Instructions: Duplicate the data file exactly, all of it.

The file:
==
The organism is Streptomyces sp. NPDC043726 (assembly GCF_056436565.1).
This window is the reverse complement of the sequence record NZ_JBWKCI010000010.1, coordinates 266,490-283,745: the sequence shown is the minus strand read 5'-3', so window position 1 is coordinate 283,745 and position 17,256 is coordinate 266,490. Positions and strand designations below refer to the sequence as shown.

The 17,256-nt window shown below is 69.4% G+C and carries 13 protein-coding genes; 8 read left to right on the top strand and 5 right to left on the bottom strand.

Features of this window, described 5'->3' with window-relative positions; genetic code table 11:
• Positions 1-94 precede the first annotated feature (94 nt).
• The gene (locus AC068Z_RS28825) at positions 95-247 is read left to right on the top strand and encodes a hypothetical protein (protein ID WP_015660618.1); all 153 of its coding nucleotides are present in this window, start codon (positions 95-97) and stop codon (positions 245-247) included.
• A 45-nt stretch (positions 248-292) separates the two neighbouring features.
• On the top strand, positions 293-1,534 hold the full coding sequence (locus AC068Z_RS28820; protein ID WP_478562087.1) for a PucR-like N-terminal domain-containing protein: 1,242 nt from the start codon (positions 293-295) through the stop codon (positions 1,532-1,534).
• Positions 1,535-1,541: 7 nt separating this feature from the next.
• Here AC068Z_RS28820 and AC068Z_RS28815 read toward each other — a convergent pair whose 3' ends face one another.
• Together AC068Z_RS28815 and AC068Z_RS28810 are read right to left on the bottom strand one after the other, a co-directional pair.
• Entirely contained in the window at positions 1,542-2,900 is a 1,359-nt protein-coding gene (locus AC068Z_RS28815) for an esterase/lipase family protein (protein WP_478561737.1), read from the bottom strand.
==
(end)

The organism is Streptomyces sp. NPDC043726 (assembly GCF_056436565.1).
This window is the reverse complement of the sequence record NZ_JBWKCI010000010.1, coordinates 266,490-283,745: the sequence shown is the minus strand read 5'-3', so window position 1 is coordinate 283,745 and position 17,256 is coordinate 266,490. Positions and strand designations below refer to the sequence as shown.

The 17,256-nt window shown below is 69.4% G+C and carries 13 protein-coding genes; 8 read left to right on the top strand and 5 right to left on the bottom strand.

Features of this window, described 5'->3' with window-relative positions; genetic code table 11:
• Positions 1-94 precede the first annotated feature (94 nt).
• The gene (locus AC068Z_RS28825) at positions 95-247 is read left to right on the top strand and encodes a hypothetical protein (protein ID WP_015660618.1); all 153 of its coding nucleotides are present in this window, start codon (positions 95-97) and stop codon (positions 245-247) included.
• A 45-nt stretch (positions 248-292) separates the two neighbouring features.
• On the top strand, positions 293-1,534 hold the full coding sequence (locus AC068Z_RS28820; protein ID WP_478562087.1) for a PucR-like N-terminal domain-containing protein: 1,242 nt from the start codon (positions 293-295) through the stop codon (positions 1,532-1,534).
• Positions 1,535-1,541: 7 nt separating this feature from the next.
• Here AC068Z_RS28820 and AC068Z_RS28815 read toward each other — a convergent pair whose 3' ends face one another.
• Together AC068Z_RS28815 and AC068Z_RS28810 are read right to left on the bottom strand one after the other, a co-directional pair.
• Entirely contained in the window at positions 1,542-2,900 is a 1,359-nt protein-coding gene (locus AC068Z_RS28815) for an esterase/lipase family protein (protein WP_478561737.1), read from the bottom strand.